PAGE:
The ivory tower


There is already evidence to suggest racist practices are prevalent in recruitment, promotion and pay at universities. And in the research for my recent book, I also found that daily experiences of racism exclusion and marginalisation remain deeply ingrained within the culture of higher education. And are a significant and normalised part of working at a university for many Black academics.

One woman I interviewed experienced subtle micro-agressions such as not being addressed in meetings, not given eye contact or asked for her opinion. She also witnessed derogatory remarks made in public about minority ethnic groups.





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When complaints of racism are made, I’ve been told about how such instances weren’t treated as racist. I’ve heard about senior managers reluctant to recognise or address racism – refusing to accept it can take place in a university. All of which continues to ensure those from black and minority ethnic backgrounds are positioned as outsiders in the white space of the academy.

Institutional and cultural barriers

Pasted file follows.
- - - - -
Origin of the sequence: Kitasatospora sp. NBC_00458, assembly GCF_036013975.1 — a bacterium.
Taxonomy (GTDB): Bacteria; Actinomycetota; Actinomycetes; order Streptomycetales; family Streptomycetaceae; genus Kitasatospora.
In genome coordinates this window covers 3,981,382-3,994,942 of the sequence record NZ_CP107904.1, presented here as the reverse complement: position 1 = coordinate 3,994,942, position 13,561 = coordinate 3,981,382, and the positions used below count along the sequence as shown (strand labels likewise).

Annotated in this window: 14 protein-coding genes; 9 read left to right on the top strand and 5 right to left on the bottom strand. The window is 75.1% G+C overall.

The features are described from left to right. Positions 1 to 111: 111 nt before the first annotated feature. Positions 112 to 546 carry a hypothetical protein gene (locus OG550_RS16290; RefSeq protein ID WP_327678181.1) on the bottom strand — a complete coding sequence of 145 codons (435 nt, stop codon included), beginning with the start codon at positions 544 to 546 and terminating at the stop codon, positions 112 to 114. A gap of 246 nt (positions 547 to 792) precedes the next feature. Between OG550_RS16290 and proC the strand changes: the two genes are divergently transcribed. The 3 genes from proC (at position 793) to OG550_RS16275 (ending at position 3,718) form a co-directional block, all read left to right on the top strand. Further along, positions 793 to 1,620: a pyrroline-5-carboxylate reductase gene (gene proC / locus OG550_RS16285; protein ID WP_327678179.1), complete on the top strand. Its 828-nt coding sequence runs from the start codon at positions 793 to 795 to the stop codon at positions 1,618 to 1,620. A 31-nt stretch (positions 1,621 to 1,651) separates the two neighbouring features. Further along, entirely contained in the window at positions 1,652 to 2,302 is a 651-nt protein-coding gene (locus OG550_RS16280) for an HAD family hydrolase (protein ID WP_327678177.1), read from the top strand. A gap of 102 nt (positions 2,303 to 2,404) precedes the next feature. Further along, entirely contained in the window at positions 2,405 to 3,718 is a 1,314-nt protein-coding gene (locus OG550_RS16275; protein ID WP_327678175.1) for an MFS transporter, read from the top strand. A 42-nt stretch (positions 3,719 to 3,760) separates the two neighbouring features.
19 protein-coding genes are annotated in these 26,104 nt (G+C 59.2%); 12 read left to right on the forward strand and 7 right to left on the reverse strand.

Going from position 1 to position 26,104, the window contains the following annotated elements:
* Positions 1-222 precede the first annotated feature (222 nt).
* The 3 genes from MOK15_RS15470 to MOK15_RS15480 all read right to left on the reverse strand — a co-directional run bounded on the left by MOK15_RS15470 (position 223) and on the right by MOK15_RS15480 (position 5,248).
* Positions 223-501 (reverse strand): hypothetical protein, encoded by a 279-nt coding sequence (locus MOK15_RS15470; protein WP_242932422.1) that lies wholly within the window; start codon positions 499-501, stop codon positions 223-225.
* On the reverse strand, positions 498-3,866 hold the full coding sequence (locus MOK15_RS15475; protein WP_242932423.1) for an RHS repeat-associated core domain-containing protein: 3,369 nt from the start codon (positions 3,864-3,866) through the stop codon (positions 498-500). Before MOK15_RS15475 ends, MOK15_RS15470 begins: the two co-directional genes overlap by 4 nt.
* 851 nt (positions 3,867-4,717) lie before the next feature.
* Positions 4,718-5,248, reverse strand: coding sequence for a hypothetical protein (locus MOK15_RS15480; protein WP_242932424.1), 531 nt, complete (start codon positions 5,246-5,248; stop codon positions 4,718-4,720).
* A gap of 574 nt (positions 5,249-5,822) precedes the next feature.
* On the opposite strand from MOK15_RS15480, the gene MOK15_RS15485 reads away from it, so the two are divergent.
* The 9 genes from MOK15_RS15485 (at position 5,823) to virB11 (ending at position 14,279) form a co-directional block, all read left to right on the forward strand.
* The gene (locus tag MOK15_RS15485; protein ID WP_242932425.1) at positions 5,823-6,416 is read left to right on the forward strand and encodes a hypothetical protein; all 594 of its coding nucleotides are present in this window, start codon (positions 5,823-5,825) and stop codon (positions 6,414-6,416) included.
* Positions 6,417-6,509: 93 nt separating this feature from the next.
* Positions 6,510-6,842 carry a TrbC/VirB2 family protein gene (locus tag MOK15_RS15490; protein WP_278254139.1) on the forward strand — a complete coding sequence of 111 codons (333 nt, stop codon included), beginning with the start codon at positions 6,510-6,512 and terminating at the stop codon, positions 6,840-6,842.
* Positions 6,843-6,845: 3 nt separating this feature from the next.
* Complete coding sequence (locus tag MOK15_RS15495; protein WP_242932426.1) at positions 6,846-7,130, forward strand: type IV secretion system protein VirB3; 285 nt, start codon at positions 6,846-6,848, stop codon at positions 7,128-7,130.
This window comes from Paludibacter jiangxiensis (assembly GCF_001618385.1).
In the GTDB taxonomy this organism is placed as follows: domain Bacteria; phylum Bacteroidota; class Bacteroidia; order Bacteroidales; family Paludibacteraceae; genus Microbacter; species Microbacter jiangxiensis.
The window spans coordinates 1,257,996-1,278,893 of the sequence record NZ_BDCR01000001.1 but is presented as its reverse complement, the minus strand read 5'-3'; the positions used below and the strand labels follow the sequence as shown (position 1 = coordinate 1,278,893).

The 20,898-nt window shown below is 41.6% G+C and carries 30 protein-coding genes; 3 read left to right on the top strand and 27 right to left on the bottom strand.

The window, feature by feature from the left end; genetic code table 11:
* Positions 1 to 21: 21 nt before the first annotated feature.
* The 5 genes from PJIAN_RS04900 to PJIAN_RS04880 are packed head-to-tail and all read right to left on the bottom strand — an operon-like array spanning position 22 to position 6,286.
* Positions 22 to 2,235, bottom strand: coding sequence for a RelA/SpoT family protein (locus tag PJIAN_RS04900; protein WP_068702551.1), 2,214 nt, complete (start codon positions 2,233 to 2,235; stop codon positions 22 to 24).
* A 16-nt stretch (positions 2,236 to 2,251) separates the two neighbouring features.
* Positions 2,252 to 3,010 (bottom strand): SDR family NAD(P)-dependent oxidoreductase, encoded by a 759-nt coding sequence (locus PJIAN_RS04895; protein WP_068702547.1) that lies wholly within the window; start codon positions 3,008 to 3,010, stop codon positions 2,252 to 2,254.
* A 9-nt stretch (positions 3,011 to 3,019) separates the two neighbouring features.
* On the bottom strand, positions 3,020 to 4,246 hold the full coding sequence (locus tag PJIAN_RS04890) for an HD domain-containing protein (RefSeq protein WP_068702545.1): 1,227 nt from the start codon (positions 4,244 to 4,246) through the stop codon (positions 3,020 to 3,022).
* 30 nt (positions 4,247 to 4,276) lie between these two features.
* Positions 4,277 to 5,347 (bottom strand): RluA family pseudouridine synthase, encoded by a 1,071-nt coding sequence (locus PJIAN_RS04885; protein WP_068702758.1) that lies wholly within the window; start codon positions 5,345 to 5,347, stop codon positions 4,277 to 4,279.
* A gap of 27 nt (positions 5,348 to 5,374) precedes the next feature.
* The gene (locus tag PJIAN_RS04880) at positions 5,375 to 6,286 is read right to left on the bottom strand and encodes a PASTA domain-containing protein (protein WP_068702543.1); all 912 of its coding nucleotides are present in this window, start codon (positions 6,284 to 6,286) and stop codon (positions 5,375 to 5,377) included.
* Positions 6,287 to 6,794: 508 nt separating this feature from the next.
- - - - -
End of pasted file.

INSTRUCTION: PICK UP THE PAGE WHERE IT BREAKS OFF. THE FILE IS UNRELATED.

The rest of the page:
The insidiousness of racist practices across the academy has proved difficult to challenge through equality and diversity policies so far. The Race Equality Charter has been found to offer potential. Not least by providing a framework that can help universities address and institutional and cultural barriers. But our research findings suggest that considerably more investment and incentive is needed for it to be truly effective.





One in 33, or 3%, of black academics, are professors, compared to about one in nine – 11% - of white academic staff, according to the analysis by the University and College Union.
Jacob Lund/Shutterstock




The Race Equality Charter was introduced following the success of the Athena Swan Charter, which aims to address gender inequalities in universities. Yet the main beneficiaries to-date have been white middle-class women.

Another issue is that an Athena Swan award can lead to research funding for university departments – this is not the case for the Race Equality Charter. So while Athena Swan take-up has resulted in good practice for gender equality, racial inequality has been seen as a secondary priority. Indeed, out of 154 higher education institutions in the UK, there are only 56 members of the Race Equality Charter compared to 164 Athena Swan members.

White privilege


The Race Equality Charter has helped higher education institutions to take steps in the right direction. But now, more resources are now needed if institutions are to really start to address systematic racism within the academy.